You can hopefully see what is happening here. For further analysis see [1, 2].

Linux gives blood to Novell

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  1. Michael said,

    June 18, 2008 at 9:00 pm


    “upstreaming” never really existed. If they have any patches that are worth it they might be used by other vendors, but they are unlikely too because then they would have to maintain them too. BTW almost every distribution adds patches which may not be in the kernel.org kernel, to try and tweak the system for their purpose. It goes for every package. Debian always patched Evolution when they packaged it, but never sent the patches to the maintainers (even if most of them weren’t suitable – e.g. rebranding).

    I don’t know about the others but with Novell you could never re-compile your kernel and still get any of the support you paid for – if you bought it in the first place. It sort of voids your warrantee (I can’t remember the specifics, and maybe i read it wrong). This rubbed me up the wrong way when I worked there – they’re effectively restricting the freedom of their users. There are of course sound business reasons for this – it is impossible/costly to support every custom installation. But then again, what are you paying for then?

    Until useless middle-managers realise that the words ‘fully supported by vendor’ are basically meaningless, this sort of marketing gunk will keep going on. If redhat had the same xen patches yet a purchaser chose suse because of those worthless comforting words from microsoft, then why should redhat bother? It’s all about positioning their own offering in the market place, and they seem to be doing quite well so far.

    Anyway – the market will work this out if it is allowed to. Press releases aren’t illegal, and don’t sway everyone. When your competitor is faster to market with lower overheads because they downloaded ubuntu of a local file server for nothing and you bought vista server, and dealt with the costs of maintaining it, you’ll soon get smart or lose out.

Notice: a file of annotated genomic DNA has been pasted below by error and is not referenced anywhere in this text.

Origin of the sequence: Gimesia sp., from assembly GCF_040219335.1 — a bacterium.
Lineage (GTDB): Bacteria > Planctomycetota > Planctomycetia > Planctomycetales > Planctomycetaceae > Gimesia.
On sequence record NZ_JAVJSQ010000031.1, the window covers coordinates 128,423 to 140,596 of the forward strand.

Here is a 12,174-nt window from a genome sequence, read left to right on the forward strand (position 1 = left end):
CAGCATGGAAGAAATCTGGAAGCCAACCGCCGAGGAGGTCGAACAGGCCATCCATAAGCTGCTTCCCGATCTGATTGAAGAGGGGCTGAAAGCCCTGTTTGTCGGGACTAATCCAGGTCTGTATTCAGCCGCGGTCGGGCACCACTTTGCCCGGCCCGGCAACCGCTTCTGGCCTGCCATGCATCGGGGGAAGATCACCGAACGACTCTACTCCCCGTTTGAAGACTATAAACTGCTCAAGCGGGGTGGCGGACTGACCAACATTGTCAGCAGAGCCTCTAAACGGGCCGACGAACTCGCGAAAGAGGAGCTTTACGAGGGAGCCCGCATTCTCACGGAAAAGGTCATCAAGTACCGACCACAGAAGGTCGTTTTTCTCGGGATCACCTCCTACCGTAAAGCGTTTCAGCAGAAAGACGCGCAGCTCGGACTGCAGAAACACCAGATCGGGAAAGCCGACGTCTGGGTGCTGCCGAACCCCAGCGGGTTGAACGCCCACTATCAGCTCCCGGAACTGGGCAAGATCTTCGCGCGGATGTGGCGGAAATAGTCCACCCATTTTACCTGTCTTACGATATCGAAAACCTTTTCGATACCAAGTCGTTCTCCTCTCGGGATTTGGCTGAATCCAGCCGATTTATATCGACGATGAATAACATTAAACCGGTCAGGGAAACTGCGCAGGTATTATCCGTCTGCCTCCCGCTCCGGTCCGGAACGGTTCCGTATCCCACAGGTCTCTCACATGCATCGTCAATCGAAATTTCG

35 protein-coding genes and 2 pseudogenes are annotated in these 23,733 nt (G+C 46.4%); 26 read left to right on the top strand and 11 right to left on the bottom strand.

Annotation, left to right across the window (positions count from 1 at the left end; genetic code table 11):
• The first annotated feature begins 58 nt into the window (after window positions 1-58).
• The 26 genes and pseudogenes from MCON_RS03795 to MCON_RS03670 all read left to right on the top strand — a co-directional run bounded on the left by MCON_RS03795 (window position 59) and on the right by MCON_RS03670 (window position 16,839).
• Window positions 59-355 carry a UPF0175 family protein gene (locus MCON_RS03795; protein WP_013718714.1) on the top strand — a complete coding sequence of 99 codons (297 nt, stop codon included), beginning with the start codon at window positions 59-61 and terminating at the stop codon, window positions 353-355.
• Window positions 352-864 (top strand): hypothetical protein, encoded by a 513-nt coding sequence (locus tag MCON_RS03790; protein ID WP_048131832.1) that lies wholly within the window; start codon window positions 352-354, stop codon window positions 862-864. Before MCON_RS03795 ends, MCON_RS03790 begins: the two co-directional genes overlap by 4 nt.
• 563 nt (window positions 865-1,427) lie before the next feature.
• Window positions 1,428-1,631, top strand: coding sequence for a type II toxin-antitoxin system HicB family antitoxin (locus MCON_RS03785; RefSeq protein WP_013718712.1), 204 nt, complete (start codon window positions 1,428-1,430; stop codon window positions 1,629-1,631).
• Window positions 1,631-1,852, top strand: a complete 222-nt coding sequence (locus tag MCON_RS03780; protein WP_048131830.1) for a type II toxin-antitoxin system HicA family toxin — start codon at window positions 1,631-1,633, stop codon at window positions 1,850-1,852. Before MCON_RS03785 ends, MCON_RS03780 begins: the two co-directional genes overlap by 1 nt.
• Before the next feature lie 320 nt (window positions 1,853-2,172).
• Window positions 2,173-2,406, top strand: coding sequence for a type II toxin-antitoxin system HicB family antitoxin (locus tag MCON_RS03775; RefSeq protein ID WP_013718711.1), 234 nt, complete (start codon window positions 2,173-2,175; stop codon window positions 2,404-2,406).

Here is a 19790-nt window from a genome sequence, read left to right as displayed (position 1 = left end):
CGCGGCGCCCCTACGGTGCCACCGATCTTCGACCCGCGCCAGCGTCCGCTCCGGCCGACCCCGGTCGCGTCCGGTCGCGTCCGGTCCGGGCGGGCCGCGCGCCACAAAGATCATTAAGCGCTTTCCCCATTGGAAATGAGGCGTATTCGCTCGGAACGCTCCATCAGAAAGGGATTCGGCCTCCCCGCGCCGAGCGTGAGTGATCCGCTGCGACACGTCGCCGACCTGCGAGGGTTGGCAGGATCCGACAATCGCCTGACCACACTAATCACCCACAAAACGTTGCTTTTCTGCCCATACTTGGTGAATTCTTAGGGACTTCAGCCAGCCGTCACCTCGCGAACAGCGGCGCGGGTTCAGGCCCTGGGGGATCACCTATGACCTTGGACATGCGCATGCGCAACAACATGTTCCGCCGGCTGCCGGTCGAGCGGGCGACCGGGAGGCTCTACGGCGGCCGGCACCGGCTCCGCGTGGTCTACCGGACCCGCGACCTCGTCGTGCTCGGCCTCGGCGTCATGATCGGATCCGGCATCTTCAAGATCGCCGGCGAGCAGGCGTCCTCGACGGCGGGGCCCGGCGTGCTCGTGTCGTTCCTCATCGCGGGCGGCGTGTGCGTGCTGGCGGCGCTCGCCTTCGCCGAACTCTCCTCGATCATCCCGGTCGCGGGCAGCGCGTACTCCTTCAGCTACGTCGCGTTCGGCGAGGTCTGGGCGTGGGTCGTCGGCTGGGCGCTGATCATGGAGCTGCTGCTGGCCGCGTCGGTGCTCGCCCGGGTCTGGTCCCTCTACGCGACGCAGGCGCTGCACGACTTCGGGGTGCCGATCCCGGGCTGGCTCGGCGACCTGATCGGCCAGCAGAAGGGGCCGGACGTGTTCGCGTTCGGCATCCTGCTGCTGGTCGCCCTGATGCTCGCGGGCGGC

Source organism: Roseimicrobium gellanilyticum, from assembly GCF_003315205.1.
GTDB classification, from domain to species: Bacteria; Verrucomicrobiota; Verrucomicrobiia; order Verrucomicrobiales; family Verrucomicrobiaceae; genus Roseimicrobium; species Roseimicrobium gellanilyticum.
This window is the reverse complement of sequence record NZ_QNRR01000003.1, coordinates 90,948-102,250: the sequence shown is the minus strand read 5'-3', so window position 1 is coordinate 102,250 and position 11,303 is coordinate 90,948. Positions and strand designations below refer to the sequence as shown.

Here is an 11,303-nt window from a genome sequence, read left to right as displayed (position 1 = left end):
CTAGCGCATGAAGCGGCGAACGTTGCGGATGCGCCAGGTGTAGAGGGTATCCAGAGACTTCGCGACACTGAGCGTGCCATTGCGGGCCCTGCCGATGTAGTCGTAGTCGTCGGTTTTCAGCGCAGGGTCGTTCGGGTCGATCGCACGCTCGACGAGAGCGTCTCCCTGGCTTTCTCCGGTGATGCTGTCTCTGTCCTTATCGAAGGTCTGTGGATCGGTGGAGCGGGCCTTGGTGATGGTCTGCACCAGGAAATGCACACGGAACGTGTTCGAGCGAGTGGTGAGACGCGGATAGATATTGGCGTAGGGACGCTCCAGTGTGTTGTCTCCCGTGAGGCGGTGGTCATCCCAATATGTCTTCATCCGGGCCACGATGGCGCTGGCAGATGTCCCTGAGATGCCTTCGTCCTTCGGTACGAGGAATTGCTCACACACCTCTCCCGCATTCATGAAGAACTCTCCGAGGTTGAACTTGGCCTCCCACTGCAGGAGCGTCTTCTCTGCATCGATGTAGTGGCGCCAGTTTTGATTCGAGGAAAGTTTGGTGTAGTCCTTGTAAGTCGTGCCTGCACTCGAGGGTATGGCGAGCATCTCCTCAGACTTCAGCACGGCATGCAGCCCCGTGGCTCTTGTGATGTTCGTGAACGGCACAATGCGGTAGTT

2. Roy Schestowitz said,

    June 18, 2008 at 10:32 pm



    Yes, I am aware of distro-specific tweaks and customisations, but here you have something rather fundamental. Why would Novell work with VMWare and Xen in isolation for example? This seems suitable for mainline, just like KVM.

  3. John Wilson said,

    June 19, 2008 at 3:36 pm


    At one time there was an effort to include a Xen module in the kernel. That was in the days before Citrix had its hands all over it.

    Nor is VMWare eligible for mainline in the kernel for the simple reason that it’s proprietary closed source software.

    Also, for that reason, VMWare isn’t a standard no matter how much they (and you, it appears) would like it to be.

    FYI, I’ve seen kernels tuned for Virtual Box and VMWare in Mandriva, Debian, Ubuntu and on and on. No doubt in Fedora/RedHat as well particularly their server product.

    I don’t, though I could be wrong, think VMWare is going to exclude the top business distro (RedHat) to play games with Novell which is clearly #2 without a bullet in server share.

    If Novell and SUSE want to do this then fine as long as they play by the rules and the resulting tuned kernel is GPL’d with source available or it, not anyone else, stands an excellent chance of finding itself isolated.